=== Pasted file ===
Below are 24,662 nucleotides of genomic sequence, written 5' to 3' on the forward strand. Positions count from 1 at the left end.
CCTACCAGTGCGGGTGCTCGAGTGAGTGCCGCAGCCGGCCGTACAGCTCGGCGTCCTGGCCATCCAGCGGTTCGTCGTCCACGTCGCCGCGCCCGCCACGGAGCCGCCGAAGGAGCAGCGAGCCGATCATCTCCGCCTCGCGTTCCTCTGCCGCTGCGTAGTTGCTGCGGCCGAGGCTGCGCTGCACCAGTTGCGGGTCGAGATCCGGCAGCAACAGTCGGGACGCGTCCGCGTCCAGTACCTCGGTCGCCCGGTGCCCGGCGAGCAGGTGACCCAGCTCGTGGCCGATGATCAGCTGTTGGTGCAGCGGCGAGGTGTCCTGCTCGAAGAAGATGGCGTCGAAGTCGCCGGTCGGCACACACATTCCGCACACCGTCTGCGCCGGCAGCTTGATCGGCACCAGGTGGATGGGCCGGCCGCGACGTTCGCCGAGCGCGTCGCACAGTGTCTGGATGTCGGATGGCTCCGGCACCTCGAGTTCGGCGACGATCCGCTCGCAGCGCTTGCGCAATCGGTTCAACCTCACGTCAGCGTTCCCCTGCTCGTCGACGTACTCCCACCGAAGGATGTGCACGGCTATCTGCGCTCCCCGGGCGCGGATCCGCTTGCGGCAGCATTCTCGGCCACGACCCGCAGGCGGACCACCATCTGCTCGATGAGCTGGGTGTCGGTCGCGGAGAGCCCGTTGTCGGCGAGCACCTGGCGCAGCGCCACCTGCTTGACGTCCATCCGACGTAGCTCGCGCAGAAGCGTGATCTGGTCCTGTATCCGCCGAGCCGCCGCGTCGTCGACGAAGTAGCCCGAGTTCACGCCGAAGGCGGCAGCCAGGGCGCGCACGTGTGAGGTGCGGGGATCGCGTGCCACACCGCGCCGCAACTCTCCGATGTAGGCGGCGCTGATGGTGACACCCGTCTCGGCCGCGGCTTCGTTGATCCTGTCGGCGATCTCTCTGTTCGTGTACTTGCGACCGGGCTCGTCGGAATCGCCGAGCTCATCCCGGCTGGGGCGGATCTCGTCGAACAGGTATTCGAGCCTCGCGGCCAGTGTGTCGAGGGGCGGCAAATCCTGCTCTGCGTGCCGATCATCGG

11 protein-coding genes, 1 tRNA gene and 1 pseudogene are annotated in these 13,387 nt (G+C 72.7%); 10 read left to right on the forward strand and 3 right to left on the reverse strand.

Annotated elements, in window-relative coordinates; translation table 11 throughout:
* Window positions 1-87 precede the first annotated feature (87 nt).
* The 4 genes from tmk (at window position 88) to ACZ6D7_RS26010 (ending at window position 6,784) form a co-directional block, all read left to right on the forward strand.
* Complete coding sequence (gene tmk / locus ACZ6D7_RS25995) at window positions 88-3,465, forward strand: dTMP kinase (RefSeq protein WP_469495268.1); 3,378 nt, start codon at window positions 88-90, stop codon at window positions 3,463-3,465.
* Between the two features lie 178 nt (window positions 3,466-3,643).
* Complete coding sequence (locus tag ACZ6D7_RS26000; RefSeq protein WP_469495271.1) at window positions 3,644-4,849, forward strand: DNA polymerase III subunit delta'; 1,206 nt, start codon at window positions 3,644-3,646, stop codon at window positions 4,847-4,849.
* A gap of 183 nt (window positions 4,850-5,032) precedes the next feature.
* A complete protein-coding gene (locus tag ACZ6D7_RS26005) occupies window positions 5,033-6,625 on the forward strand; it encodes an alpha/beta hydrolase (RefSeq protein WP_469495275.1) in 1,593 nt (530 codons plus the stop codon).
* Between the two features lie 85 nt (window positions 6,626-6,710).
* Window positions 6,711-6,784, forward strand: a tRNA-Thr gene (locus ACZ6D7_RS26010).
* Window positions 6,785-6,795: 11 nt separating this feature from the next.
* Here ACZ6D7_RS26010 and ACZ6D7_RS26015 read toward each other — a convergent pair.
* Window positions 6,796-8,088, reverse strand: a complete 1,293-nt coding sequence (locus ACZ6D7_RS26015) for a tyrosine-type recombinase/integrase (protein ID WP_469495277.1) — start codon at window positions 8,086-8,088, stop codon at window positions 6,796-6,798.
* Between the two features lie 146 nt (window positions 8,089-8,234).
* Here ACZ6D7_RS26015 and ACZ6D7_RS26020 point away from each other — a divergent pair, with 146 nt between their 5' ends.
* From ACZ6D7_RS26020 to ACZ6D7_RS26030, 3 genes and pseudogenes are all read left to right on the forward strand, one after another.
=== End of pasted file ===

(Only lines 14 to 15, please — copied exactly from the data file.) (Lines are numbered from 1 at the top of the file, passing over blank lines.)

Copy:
* Window positions 6,785-6,795: 11 nt separating this feature from the next.
* Here ACZ6D7_RS26010 and ACZ6D7_RS26015 read toward each other — a convergent pair.